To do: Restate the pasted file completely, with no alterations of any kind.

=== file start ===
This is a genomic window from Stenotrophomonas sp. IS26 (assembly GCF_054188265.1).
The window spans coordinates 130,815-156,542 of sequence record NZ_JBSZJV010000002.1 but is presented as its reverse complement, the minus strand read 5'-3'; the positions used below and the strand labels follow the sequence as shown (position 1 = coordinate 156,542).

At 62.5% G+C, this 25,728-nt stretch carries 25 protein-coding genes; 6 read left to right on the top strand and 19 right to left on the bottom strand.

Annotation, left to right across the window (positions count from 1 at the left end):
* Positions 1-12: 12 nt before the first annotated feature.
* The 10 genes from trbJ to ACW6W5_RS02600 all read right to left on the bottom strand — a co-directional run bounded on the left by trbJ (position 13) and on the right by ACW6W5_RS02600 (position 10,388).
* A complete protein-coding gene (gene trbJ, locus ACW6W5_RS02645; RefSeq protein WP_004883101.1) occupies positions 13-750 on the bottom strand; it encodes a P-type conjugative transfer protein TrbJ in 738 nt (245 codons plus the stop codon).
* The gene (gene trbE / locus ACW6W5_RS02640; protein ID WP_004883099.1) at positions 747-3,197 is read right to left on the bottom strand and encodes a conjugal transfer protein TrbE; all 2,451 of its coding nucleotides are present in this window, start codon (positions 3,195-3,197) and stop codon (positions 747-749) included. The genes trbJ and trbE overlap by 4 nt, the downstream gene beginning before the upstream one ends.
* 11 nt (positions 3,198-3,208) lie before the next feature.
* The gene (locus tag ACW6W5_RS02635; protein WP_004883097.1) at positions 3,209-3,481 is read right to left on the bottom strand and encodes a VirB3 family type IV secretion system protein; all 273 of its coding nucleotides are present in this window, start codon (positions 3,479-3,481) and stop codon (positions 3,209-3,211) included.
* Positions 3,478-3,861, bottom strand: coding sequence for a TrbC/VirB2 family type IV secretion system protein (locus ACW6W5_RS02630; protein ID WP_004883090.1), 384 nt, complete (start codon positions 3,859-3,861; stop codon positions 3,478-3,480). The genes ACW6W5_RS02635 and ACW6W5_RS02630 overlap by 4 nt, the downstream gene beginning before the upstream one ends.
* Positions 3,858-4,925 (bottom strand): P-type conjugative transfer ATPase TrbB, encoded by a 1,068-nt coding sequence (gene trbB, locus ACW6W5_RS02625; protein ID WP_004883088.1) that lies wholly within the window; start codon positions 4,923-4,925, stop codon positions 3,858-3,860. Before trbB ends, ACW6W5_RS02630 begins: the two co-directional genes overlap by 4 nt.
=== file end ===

This is a genomic window from Stenotrophomonas sp. IS26 (assembly GCF_054188265.1).
The window spans coordinates 130,815-156,542 of sequence record NZ_JBSZJV010000002.1 but is presented as its reverse complement, the minus strand read 5'-3'; the positions used below and the strand labels follow the sequence as shown (position 1 = coordinate 156,542).

At 62.5% G+C, this 25,728-nt stretch carries 25 protein-coding genes; 6 read left to right on the top strand and 19 right to left on the bottom strand.

Annotation, left to right across the window (positions count from 1 at the left end):
* Positions 1-12: 12 nt before the first annotated feature.
* The 10 genes from trbJ to ACW6W5_RS02600 all read right to left on the bottom strand — a co-directional run bounded on the left by trbJ (position 13) and on the right by ACW6W5_RS02600 (position 10,388).
* A complete protein-coding gene (gene trbJ, locus ACW6W5_RS02645; RefSeq protein WP_004883101.1) occupies positions 13-750 on the bottom strand; it encodes a P-type conjugative transfer protein TrbJ in 738 nt (245 codons plus the stop codon).
* The gene (gene trbE / locus ACW6W5_RS02640; protein ID WP_004883099.1) at positions 747-3,197 is read right to left on the bottom strand and encodes a conjugal transfer protein TrbE; all 2,451 of its coding nucleotides are present in this window, start codon (positions 3,195-3,197) and stop codon (positions 747-749) included. The genes trbJ and trbE overlap by 4 nt, the downstream gene beginning before the upstream one ends.
* 11 nt (positions 3,198-3,208) lie before the next feature.
* The gene (locus tag ACW6W5_RS02635; protein WP_004883097.1) at positions 3,209-3,481 is read right to left on the bottom strand and encodes a VirB3 family type IV secretion system protein; all 273 of its coding nucleotides are present in this window, start codon (positions 3,479-3,481) and stop codon (positions 3,209-3,211) included.
* Positions 3,478-3,861, bottom strand: coding sequence for a TrbC/VirB2 family type IV secretion system protein (locus ACW6W5_RS02630; protein ID WP_004883090.1), 384 nt, complete (start codon positions 3,859-3,861; stop codon positions 3,478-3,480). The genes ACW6W5_RS02635 and ACW6W5_RS02630 overlap by 4 nt, the downstream gene beginning before the upstream one ends.
* Positions 3,858-4,925 (bottom strand): P-type conjugative transfer ATPase TrbB, encoded by a 1,068-nt coding sequence (gene trbB, locus ACW6W5_RS02625; protein ID WP_004883088.1) that lies wholly within the window; start codon positions 4,923-4,925, stop codon positions 3,858-3,860. Before trbB ends, ACW6W5_RS02630 begins: the two co-directional genes overlap by 4 nt.